By Amy Kossoff Smith, Write Ideas, Inc.
I recently attended a WOMMA webinar on the science behind “influencers.” The title alone is very telling, as it referred to influencers in your campaign as “the holy grail of marketing.” Need I say more?
The webinar, while very technical, and honestly, lost me at times, did bring up some salient points that make you think about not only the quantity but the quality of “influencers” on a given campaign. With social media buzz rampant, anyone can proclaim that they’re a so-called expert. In fact, case in point, I was having dinner with friends, when one was talking about someone’s new friend and proclaimed, “He’s a real artist. It says so in Wikipedia!” Again, don’t let the name fool you…Wikipedia is a user-updatable resource where ANYONE can change an entry. So basically, I could go in right now and say that the sun is blue or that pasta doesn’t have carbohydrates, and it would read that way. Now, before we get too scared, Wikipedia does have some controls on board apparently, and they do some damage control to fix blatant errors. But the name, Wikipedia, sounds like encyclopedia to me, which means fact.
Anyhow, back to the webinar. I will share some of my notes, but need to attribute the expertise to the panel leaders. WOMMA members Dr. Michael Wu, Principal Scientist of Analytics, and Phil Soffer, VP of Product Marketing, of Lithium Technologies shared recent findings from data on word of mouth interactions and influencer marketing. Wu recommended, and I’ll put the speaker and moderator’s words in “quotes” and add my thoughts in parens ( ) that influencers have many things, including domain credibility (they know what they’re talking about); high bandwidth (reach), content relevance (makes sense), timing (it’s everything), and channel alignment (basically the overlap between your target and the influencer – should match up).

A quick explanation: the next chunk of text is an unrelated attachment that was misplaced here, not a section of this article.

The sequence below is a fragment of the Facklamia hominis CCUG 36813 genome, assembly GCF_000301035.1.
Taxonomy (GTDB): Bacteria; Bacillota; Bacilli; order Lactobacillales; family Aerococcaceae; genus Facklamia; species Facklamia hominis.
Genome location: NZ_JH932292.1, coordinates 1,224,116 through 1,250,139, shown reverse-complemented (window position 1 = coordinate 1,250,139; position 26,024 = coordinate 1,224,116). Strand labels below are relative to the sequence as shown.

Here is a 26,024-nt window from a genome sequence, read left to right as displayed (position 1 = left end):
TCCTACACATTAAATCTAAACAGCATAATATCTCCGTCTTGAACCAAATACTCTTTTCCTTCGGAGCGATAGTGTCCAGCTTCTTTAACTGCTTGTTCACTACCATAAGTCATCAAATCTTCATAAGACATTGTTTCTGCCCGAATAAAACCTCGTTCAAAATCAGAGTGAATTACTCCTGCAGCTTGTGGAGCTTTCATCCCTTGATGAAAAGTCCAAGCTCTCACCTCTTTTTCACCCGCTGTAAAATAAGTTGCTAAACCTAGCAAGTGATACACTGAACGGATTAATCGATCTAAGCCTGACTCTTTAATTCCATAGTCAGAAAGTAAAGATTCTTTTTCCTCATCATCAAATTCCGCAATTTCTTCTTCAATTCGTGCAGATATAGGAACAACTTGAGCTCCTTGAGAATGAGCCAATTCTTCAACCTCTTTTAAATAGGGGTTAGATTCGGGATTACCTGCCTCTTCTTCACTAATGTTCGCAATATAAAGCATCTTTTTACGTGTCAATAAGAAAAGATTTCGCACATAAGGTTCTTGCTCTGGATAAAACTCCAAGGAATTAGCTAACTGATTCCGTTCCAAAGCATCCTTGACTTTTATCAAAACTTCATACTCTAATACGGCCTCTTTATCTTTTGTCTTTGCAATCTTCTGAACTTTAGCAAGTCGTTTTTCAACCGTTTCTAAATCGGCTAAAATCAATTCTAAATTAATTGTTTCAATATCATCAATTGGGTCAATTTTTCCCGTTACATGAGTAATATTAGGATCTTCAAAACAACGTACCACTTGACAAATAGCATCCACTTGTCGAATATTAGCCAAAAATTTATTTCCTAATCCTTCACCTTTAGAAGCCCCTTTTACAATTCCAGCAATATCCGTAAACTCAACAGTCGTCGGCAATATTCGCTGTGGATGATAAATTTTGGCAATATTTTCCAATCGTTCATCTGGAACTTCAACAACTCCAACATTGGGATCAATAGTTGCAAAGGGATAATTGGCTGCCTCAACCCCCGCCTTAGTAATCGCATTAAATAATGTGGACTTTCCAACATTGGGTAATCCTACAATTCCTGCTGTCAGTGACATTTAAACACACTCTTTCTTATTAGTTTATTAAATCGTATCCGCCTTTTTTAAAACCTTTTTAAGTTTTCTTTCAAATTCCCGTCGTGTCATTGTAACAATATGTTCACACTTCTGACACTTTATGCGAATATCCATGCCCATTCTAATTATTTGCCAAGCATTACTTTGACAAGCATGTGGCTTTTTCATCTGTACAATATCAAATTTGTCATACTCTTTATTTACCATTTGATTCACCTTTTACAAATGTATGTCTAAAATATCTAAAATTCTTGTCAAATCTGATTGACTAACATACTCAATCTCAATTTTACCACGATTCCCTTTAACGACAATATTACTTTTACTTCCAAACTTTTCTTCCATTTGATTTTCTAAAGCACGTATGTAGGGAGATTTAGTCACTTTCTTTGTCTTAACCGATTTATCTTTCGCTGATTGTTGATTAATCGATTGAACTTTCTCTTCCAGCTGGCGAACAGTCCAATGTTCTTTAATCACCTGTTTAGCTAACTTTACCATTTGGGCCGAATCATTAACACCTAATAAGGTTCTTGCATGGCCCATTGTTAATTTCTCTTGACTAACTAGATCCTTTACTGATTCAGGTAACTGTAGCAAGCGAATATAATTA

He said that it’s more than just a numbers game. Just because you have a lot of followers on Twitter or a lot of friends on Facebook, to have true credibility, you need to look at “reputation data” (what they’ve achieved) and “reciprocity” (love the term, basically, what OTHERS say about them). Wu also stressed the effectiveness of “community WOM” – basically strength in quality numbers will “overcome the decaying effect of distance and time” and “gives you a high concentration of passionate consumers.” The result, he said, is “an ongoing conversation, persistent content…and innovation…which heightens enthusiasm, prolongs message lifetime, and increases relevance and adoption.” I’m in! Where do I sign up?!
The moderator said a key take-away on all of this is that interest-oriented communities, where you’ve gathered people with like interests, “create sustained topic engagement and concentrate messages.” It’s all about value, as we know, and they shared some case studies where brands who used their Lithium Technologies platform increased sales. For one, Barnes & Noble created an online book club where people got books in advance and talked about them online. They basically offered “first mover advantage,” he said, because influential readers are also people who like to talk about what they read. So, that’s their sales pitch, of course, but good, free, pertinent information often comes with one! Hope you enjoyed this one!